The Car Connection Nissan Altima Overview
The Nissan Altima is a mid-size family sedan that was redesigned for the 2019 model year.
As such, it sports one of the most advanced gasoline-powered engines on the planet. Sold in base, S, SR, SV, SL, and Platinum trim levels, the Altima is a rival for vehicles such as the Toyota Camry and Honda Accord, as well as the Ford Fusion, Hyundai Sonata, and many others.
MORE: Read our 2019 Nissan Altima review
With the Altima, Nissan has one of its oldest nameplates, but the current Altima doesn't have much in common with its ancestors. Upsized and designed specifically to fulfill the demands of American consumers, the Altima is Nissan's most decidedly mainstream vehicle. Originally a compact sedan, and later reinvigorated with a healthy dose of performance including a coupe version, today's Altima shoots for the mainstream—it's affordable, comfortable, and fuel-thrifty.
The new 2019 Nissan Altima
The 2019 Nissan Altima takes on the latest Toyota Camry and Accord without its former V-6, but with available all-wheel drive.
Restyled for the new model year, the Altima has a deep new V-shaped grille, a steeply raked hood and windshield, and a more crisply stamped profile. Its dash lays lower, with a central touchscreen that rises from the middle and runs infotainment functions.
Under the hood, the Altima offers turbocharged and naturally aspirated inline-4 engines. The base 2.5-liter inline-4 has 188 horsepower, and couples to a CVT. Power goes to either the front or to all four wheels. The bigger news is the Altima's new 2.0-liter turbo-4; with a complex variable compression system, it generates 248 hp and couples to a CVT and front-wheel drive.
Other engineering improvements give the Altima a refined strut-and-link suspension, electric dual-pinion power steering, and monotube rear shocks. Base 16-inch wheels grow to 19-inchers on the Altima SR.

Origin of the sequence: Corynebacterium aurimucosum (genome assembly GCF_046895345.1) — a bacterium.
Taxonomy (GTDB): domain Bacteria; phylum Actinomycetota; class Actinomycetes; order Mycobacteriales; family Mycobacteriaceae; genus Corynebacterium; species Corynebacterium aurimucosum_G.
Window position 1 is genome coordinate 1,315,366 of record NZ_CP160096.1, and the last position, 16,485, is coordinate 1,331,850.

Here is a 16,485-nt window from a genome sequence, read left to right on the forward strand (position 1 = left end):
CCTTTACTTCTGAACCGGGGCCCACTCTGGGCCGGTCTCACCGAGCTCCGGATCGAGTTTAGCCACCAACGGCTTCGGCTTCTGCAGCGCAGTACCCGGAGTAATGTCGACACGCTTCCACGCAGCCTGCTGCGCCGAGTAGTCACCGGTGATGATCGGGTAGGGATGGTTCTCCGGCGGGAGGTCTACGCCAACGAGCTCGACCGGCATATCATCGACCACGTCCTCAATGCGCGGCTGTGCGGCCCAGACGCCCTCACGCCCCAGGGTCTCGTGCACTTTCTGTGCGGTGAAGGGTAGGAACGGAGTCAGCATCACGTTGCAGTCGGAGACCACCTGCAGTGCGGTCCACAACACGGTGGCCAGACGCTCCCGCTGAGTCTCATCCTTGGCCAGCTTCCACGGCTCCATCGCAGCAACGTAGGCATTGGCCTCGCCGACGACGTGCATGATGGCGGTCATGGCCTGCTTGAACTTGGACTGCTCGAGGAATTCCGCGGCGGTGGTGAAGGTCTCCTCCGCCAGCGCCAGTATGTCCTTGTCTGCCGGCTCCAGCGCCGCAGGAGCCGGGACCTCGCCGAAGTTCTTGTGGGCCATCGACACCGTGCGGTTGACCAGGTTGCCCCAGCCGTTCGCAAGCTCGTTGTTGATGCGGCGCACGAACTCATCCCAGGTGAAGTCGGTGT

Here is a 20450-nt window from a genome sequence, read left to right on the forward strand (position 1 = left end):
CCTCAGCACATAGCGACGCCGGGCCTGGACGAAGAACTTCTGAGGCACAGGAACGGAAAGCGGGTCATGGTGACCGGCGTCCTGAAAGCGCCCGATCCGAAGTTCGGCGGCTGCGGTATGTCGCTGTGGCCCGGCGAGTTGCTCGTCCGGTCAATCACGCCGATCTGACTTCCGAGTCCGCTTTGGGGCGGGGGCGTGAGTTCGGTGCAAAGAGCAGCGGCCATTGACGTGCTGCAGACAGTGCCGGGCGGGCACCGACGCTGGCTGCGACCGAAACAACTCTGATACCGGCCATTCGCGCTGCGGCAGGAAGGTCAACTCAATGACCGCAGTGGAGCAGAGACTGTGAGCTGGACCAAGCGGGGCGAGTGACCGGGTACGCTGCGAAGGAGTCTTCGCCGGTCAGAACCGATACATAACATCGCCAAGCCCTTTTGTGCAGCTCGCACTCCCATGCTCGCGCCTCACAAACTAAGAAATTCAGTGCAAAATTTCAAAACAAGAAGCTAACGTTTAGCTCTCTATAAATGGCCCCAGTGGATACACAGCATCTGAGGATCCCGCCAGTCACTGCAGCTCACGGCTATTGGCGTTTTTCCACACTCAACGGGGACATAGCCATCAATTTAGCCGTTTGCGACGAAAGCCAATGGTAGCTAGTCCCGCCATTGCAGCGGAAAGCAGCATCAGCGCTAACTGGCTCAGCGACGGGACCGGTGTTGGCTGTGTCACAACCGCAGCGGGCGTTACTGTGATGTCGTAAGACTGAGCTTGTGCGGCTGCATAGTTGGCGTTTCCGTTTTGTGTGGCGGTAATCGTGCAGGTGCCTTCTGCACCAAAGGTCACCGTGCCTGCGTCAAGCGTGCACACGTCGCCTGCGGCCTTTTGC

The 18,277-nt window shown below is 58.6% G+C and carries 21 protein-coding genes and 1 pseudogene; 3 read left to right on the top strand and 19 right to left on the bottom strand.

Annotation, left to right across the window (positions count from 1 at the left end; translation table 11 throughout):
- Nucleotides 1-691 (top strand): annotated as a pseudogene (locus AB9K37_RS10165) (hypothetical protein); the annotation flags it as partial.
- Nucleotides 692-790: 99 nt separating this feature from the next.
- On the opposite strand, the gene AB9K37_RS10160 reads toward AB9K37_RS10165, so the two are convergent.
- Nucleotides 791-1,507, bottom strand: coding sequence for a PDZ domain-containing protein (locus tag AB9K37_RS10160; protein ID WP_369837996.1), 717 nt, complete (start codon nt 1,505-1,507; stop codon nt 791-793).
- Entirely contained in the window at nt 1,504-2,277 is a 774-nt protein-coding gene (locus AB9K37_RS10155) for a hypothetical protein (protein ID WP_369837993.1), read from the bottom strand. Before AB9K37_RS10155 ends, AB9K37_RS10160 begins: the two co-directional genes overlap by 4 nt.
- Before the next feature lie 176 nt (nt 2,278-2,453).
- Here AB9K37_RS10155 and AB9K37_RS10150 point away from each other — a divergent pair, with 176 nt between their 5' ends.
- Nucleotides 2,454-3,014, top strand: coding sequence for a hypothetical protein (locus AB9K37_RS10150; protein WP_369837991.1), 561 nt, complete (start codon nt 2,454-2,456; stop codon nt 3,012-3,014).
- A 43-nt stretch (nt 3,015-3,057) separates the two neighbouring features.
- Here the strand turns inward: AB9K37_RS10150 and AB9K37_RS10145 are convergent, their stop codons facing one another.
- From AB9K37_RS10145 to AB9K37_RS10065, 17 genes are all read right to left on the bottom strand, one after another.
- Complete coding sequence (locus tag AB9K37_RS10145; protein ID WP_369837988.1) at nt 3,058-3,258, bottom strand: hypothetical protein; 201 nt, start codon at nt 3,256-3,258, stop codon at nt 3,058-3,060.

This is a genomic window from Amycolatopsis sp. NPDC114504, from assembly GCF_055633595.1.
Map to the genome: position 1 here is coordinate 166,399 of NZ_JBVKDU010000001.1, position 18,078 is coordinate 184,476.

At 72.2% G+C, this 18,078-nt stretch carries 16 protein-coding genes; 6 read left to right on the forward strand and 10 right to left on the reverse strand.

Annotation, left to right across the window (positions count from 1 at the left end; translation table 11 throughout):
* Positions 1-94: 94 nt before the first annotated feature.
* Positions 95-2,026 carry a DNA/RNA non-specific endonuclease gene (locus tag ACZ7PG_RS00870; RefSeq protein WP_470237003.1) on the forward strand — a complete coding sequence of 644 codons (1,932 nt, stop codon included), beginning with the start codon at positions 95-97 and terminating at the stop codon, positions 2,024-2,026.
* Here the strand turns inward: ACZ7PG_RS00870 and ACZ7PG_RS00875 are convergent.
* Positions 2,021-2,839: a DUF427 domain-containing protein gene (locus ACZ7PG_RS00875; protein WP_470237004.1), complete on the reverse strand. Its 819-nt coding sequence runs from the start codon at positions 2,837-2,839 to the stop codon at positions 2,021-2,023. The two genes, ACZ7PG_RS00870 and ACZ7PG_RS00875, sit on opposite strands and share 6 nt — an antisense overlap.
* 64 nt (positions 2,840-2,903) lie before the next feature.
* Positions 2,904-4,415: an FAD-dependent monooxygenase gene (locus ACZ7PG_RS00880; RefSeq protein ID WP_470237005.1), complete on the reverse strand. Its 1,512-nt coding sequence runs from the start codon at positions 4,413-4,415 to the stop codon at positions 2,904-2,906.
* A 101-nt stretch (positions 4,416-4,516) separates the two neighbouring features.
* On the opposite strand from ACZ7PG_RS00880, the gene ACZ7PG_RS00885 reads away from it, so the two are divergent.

The new 2019 Altima rides on a 111.2-inch wheelbase, up by almost two inches, and sits 192.9 inches long in all. Nissan promises more interior space, and the driver gets an eight-way power seat.
Nissan retains standard forward-collision warnings with automatic emergency braking on the new car. Blind-spot monitors, adaptive cruise control, and active lane control are options. The 2019 Altima can be fitted with Nissan’s Level 2 semi-autonomous driving hardware, which assists the driver with steering and braking input.
Other features include keyless ignition, a USB-C port, and an 8.0-inch touchscreen and Apple CarPlay and Android Auto compatibility. The 2019 Altima goes on sale in the fall of 2018.
The fifth-generation Nissan Altima, 2013-2018
Previewed at the 2012 New York auto show, the current Nissan Altima went on sale that same year as a 2013 model. Essentially carried over for the 2014 and 2015 model years, the Altima retained the inline-4 and V-6 engines of the previous generation, as well as its continuously variable transmission (CVT).
On 182-horsepower 4-cylinder cars, improvements to the CVT nudged the sedan to an EPA-estimated 38 mpg highway, among the best in its class. The thirstier 270-hp V-6 added paddle controls and programmed "shift" points to the CVT that simulate the feel of a conventional automatic gearbox. Excellent seats and a tightly assembled interior are among the highlights of the current generation of Altima sedans.